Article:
Updated: Feb 28

Final expense insurance can protect your family from the burden of funeral, burial and even medical expenses.

Two common types of funeral expense life insurance policies are burial insurance and preneed funeral insurance.* Having either one of these types of funeral expense life insurance policies can allow you to plan ahead for the costs associated with your funeral/final expenses.

However, there are key differences between the two.

Before deciding on one or the other, here are the basics of how each one works.

Burial insurance

Burial insurance is a type of funeral expense life insurance policy designed to cover the cost of your funeral or cremation expenses when you die. Because many people don't realize that funerals can cost upwards of several thousand dollars, they don't often think about planning ahead. This type of situation can sometimes lead to a financial hardship on families or loved ones who must cover the costs. Burial insurance policies can vary between life insurance companies, so you may find it offered in the form of a term policy or whole life policy. Generally speaking, the death benefits for burial insurance are low, ranging anywhere between $5,000 up to $25,000 (although some insurers may offer higher limits).

After you die, burial life insurance pays the death benefit of your policy directly to your beneficiary who can use the money in any manner. For example, if you have a $15,000 burial insurance policy and funeral expenses came in at $10,000, your beneficiary might choose to use the additional funds to pay for other final expenses such as outstanding medical bills, legal costs, or any other outstanding debts you may owe.

Preneed funeral insurance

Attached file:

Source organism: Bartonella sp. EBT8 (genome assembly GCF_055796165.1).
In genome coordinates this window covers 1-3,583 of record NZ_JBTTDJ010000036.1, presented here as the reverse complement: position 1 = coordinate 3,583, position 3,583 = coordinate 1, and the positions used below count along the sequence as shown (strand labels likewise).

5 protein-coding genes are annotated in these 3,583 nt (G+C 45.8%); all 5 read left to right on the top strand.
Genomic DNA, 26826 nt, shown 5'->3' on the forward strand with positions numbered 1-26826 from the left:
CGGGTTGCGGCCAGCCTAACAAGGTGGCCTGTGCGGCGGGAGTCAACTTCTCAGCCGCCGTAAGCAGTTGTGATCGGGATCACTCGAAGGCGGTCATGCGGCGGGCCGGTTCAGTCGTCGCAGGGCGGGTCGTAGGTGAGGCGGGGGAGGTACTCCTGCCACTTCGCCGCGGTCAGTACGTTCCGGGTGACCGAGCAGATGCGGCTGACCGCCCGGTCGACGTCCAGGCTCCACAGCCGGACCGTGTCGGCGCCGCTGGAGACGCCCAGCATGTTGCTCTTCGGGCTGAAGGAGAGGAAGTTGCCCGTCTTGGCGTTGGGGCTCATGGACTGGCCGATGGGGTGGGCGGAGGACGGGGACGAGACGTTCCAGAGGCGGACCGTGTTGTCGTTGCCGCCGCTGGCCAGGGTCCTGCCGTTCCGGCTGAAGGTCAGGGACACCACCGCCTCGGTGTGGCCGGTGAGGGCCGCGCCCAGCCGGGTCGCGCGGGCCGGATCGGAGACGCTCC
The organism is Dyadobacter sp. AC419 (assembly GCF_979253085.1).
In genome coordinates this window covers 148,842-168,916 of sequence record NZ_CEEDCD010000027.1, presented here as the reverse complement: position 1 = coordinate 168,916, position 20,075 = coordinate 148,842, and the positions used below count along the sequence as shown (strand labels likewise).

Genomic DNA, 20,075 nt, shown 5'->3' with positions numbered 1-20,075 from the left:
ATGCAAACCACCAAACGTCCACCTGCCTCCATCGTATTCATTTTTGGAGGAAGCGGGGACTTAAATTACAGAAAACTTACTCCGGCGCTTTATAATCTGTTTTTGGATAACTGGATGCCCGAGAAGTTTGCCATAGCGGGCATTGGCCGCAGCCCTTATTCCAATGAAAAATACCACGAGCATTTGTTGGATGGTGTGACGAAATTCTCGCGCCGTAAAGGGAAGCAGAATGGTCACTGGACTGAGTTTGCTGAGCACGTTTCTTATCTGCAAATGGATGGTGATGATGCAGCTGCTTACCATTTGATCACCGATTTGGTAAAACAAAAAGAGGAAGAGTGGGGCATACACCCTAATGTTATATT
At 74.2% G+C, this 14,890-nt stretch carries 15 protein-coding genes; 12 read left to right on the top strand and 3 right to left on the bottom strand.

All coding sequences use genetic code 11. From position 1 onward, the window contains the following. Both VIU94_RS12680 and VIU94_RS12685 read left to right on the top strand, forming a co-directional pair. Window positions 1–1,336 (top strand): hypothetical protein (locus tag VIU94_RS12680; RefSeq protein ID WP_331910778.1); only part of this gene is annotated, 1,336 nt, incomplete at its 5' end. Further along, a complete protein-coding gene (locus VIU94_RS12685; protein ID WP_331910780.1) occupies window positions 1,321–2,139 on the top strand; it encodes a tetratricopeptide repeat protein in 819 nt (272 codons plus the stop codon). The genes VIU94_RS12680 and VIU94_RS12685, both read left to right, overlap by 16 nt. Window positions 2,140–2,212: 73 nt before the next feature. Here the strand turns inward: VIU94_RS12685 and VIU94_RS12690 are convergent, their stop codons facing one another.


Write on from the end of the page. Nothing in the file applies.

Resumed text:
Not unlike burial insurance, preneed funeral insurance is designed to set aside funds for your funeral, before the need arises. It is another type of insurance policy that aims to protect your loved ones from shouldering the financial burden after you die. It covers the costs of predetermined expenses such as standard funeral home services, funeral merchandise, church and burial services. In some instances, this type of policy can protect against inflation and the rising cost of funeral expenses by lockinginto today's prices for services and merchandise. It, too, can be offered as either a term life policy or type of permanent policy. However, instead of paying the benefits of your policy to your beneficiary when you die, the money goes directly to the funeral service provider of your choosing. At the time of your death, preneed life insurance proceeds are often made payableimmediately to an assignee (typically the funeral home) to cover costs with little (if any) delay. Once your policy is paid in full, itremains in effect for your entire life

Can I buy burial insurance for my parents?

Understandably, many of us haven’t discussed the price tag on our final send- off. However,preparing now can help families avoid serious financial struggles later.The first step is to talk to yourparents about their personal wishes.

Some experts recommend following the 40/70 rule: By the time you’re 40 and they’re 70, talk to themabout final arrangements and critical aging issues.

What kind of funeral do they want?

Would they like to be buried or cremated?

What kinds of insurance for parents would they need?

It might feel scary to have this conversation, but it more than likely will make everyone feel betterabout what’s to come. Depending on their wishes, it’s a smart idea to plan for enough insurance tocover the maximum expected cost of the funeral, plus any additional expenses, like medical bills.

If you’re considering buying final expense insurance for your parents, there are a few steps that you’llneed to take:

-Your parents will have to consent, if they’re legally capable of doing so.

-You’ll need their Social Security number and other personal details.


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